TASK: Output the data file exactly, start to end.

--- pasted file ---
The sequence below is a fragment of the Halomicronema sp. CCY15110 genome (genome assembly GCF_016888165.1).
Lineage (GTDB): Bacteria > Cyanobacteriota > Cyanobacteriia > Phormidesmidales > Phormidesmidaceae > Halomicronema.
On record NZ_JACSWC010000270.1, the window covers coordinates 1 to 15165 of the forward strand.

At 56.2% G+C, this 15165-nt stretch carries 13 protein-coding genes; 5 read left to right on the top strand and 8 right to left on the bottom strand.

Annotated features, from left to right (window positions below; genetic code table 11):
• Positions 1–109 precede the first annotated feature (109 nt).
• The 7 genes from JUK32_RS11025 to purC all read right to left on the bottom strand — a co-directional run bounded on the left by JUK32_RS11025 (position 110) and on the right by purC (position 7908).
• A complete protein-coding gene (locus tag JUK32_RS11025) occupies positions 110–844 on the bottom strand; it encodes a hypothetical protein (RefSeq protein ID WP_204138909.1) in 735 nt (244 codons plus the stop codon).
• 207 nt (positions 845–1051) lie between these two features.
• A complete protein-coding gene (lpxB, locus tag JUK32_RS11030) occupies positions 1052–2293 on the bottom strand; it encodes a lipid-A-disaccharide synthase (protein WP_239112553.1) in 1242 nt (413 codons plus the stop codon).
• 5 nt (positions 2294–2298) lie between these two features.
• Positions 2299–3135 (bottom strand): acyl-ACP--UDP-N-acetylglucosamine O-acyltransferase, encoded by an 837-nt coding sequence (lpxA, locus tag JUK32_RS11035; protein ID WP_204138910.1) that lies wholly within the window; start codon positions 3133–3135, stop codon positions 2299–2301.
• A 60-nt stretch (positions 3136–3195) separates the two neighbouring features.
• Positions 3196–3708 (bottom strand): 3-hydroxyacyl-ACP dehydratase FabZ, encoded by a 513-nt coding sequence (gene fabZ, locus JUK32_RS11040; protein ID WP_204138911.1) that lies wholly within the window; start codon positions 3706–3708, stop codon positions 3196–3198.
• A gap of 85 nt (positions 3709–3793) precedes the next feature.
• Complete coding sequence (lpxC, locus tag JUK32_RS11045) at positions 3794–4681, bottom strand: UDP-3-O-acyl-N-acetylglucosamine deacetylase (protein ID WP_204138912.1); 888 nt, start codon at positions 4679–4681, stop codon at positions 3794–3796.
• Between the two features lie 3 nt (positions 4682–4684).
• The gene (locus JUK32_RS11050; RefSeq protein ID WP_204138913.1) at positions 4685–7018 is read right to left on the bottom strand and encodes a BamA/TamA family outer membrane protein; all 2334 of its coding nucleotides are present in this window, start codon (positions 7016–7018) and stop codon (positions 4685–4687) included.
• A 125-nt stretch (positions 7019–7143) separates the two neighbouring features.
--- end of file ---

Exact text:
The sequence below is a fragment of the Halomicronema sp. CCY15110 genome (genome assembly GCF_016888165.1).
Lineage (GTDB): Bacteria > Cyanobacteriota > Cyanobacteriia > Phormidesmidales > Phormidesmidaceae > Halomicronema.
On record NZ_JACSWC010000270.1, the window covers coordinates 1 to 15165 of the forward strand.

At 56.2% G+C, this 15165-nt stretch carries 13 protein-coding genes; 5 read left to right on the top strand and 8 right to left on the bottom strand.

Annotated features, from left to right (window positions below; genetic code table 11):
• Positions 1–109 precede the first annotated feature (109 nt).
• The 7 genes from JUK32_RS11025 to purC all read right to left on the bottom strand — a co-directional run bounded on the left by JUK32_RS11025 (position 110) and on the right by purC (position 7908).
• A complete protein-coding gene (locus tag JUK32_RS11025) occupies positions 110–844 on the bottom strand; it encodes a hypothetical protein (RefSeq protein ID WP_204138909.1) in 735 nt (244 codons plus the stop codon).
• 207 nt (positions 845–1051) lie between these two features.
• A complete protein-coding gene (lpxB, locus tag JUK32_RS11030) occupies positions 1052–2293 on the bottom strand; it encodes a lipid-A-disaccharide synthase (protein WP_239112553.1) in 1242 nt (413 codons plus the stop codon).
• 5 nt (positions 2294–2298) lie between these two features.
• Positions 2299–3135 (bottom strand): acyl-ACP--UDP-N-acetylglucosamine O-acyltransferase, encoded by an 837-nt coding sequence (lpxA, locus tag JUK32_RS11035; protein ID WP_204138910.1) that lies wholly within the window; start codon positions 3133–3135, stop codon positions 2299–2301.
• A 60-nt stretch (positions 3136–3195) separates the two neighbouring features.
• Positions 3196–3708 (bottom strand): 3-hydroxyacyl-ACP dehydratase FabZ, encoded by a 513-nt coding sequence (gene fabZ, locus JUK32_RS11040; protein ID WP_204138911.1) that lies wholly within the window; start codon positions 3706–3708, stop codon positions 3196–3198.
• A gap of 85 nt (positions 3709–3793) precedes the next feature.
• Complete coding sequence (lpxC, locus tag JUK32_RS11045) at positions 3794–4681, bottom strand: UDP-3-O-acyl-N-acetylglucosamine deacetylase (protein ID WP_204138912.1); 888 nt, start codon at positions 4679–4681, stop codon at positions 3794–3796.
• Between the two features lie 3 nt (positions 4682–4684).
• The gene (locus JUK32_RS11050; RefSeq protein ID WP_204138913.1) at positions 4685–7018 is read right to left on the bottom strand and encodes a BamA/TamA family outer membrane protein; all 2334 of its coding nucleotides are present in this window, start codon (positions 7016–7018) and stop codon (positions 4685–4687) included.
• A 125-nt stretch (positions 7019–7143) separates the two neighbouring features.